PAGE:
Economics Index and Qualifications
By Richard Bruce BA, MA, and PhC in Economics
Former Instructor St. John's University, New York City

Hamlet, Village, Town, City, Metropolis, What is the System?

If you check the dictionary you will find that a hamlet is smaller than a village, which is smaller than a town, which is smaller than a city, which is smaller than a metropolis. But perhaps you have wondered if there is more to this system.

We are talking about English words so historically England is particularly relevant. When I checked the definitions of these words in dictionaries there was clearly an old system that determined the meaning of these words. They were tied to the church hierarchy.

Church Hierarchy and The Definition of Metropolis, City, Village, and Hamlet

The largest division of the Catholic Church is a province, which is composed of several dioceses. The province is lead by a metropolitan.

Perhaps you have never heard of a metropolitan. They are usually called archbishops. A metropolitan is both a metropolitan and an archbishop. In their role of archbishop, they are the bishop of an archdiocese, which does not include the other dioceses in the province. The other dioceses are called suffragan dioceses. In their role of metropolitan, they direct the province.

The city from which the metropolitan directs the province was called a metropolis. It was likely to be the largest city in the province, so today we use the word metropolis for a particularly large city.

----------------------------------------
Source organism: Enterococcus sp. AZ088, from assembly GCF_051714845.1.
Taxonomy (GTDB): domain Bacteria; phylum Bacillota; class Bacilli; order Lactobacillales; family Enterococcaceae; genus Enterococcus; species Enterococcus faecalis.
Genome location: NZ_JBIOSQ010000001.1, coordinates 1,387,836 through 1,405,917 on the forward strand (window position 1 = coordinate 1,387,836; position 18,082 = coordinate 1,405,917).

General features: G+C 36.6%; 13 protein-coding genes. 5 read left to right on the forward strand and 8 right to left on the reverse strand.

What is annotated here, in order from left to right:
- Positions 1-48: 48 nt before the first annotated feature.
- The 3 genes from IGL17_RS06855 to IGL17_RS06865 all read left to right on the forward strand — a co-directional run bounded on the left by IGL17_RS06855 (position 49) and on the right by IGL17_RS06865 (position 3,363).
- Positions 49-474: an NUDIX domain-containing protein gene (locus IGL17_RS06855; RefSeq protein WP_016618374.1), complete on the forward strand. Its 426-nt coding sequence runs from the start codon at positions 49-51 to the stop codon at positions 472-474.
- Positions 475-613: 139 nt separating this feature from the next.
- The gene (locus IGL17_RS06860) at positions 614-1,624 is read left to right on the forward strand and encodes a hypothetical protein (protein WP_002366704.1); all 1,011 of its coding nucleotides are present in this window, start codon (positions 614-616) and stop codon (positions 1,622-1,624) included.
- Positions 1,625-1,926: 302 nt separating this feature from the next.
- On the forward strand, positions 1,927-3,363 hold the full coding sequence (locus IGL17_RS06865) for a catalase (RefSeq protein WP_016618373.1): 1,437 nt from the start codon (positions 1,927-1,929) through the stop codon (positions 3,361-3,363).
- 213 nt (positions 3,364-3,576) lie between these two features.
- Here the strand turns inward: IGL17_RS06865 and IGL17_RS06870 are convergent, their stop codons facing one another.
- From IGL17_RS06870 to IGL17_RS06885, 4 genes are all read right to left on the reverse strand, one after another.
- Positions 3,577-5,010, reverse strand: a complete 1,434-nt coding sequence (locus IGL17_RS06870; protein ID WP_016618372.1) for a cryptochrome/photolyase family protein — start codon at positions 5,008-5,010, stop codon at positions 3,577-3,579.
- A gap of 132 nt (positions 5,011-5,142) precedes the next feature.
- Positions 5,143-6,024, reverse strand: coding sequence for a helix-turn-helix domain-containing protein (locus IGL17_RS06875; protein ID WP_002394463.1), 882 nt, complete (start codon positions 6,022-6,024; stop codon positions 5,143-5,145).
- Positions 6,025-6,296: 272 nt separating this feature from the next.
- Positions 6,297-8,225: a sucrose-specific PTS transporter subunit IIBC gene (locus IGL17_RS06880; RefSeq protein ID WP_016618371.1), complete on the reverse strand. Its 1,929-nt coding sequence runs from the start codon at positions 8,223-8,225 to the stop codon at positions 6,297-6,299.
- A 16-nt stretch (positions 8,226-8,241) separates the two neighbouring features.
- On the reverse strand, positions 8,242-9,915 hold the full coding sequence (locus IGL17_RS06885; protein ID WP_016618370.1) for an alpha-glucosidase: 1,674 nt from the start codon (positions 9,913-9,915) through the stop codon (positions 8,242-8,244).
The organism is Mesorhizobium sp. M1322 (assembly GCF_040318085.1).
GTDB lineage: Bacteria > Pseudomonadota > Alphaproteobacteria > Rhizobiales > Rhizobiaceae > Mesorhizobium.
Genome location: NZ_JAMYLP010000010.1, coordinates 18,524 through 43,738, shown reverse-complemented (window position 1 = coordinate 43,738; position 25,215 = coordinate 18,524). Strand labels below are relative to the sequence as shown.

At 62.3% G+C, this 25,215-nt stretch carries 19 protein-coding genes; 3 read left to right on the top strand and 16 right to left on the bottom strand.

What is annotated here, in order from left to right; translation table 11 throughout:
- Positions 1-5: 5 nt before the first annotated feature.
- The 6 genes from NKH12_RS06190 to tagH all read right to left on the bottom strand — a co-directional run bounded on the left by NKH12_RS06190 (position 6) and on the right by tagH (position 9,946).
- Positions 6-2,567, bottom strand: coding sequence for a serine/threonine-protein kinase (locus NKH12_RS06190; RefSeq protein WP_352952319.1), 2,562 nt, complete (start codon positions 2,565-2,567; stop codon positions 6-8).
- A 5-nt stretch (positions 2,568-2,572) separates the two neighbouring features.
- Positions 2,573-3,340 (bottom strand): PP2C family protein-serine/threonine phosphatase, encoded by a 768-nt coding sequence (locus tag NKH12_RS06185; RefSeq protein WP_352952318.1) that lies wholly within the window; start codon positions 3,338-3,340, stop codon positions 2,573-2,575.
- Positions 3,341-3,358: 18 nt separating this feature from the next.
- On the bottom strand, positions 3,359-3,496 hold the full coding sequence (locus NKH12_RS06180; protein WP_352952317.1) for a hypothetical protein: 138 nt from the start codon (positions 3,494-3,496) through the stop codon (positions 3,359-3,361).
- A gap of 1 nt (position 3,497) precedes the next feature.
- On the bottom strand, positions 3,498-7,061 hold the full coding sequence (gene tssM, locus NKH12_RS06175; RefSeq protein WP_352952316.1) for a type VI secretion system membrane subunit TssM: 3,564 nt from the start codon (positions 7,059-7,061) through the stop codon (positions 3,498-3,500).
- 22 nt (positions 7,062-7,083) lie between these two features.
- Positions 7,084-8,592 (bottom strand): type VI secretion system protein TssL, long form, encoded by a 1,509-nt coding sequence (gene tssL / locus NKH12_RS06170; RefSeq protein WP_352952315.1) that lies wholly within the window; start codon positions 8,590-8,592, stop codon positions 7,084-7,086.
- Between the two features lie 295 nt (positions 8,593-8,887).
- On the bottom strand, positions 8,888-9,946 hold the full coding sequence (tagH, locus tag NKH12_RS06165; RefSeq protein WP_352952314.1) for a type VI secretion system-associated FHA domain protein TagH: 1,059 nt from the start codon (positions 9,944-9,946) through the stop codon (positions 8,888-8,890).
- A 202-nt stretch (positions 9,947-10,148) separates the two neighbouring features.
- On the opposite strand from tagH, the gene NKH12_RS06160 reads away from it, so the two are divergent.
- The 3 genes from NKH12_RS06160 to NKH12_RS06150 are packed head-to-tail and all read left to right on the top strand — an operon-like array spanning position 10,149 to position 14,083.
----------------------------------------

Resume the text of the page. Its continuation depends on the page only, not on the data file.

The Greek word metropolis existed before Christianity, and therefore before bishops and metropolitan. But I am explaining how the words were used many centuries ago in England. Today the word metropolis is used differently in England, only London is a Metropolis, in spite of England have eight Catholic and two Anglican archbishops.

In England the honour of being called a city came with the honour of having a resident bishop and his cathedral. Once again the city was likely to be the largest, most important community in the diocese. So a city is a large community, though it is likely to be smaller than a metropolis.

What about a town? The system does not work for towns, I will expand on that later.

In England a hamlet was defined as a community that was too small to have a church. People living there were supposed to attend church in a neighbouring village or town.

Given this, a village was the smallest community that had its own church. So if there was a rural parish with several communities the one with the church was the village, the others were hamlets.

A church had a priest in charge who was the spiritual leader for a region. The priest in charge is called a pastor, the region is called a parish.

The village was the equivalent of the pastor's capital or county seat. It many cases the village was the largest community in the parish, or it may have been the largest when the church was built. If several communities were about equal in size the most centrally located might have been chosen for the church. But one can see why a village would generally be considered larger than a hamlet.

So you can see the system, the metropolitan directs a province from a metropolis, the bishop directs a diocese from a city, and the pastor directs a parish from a village.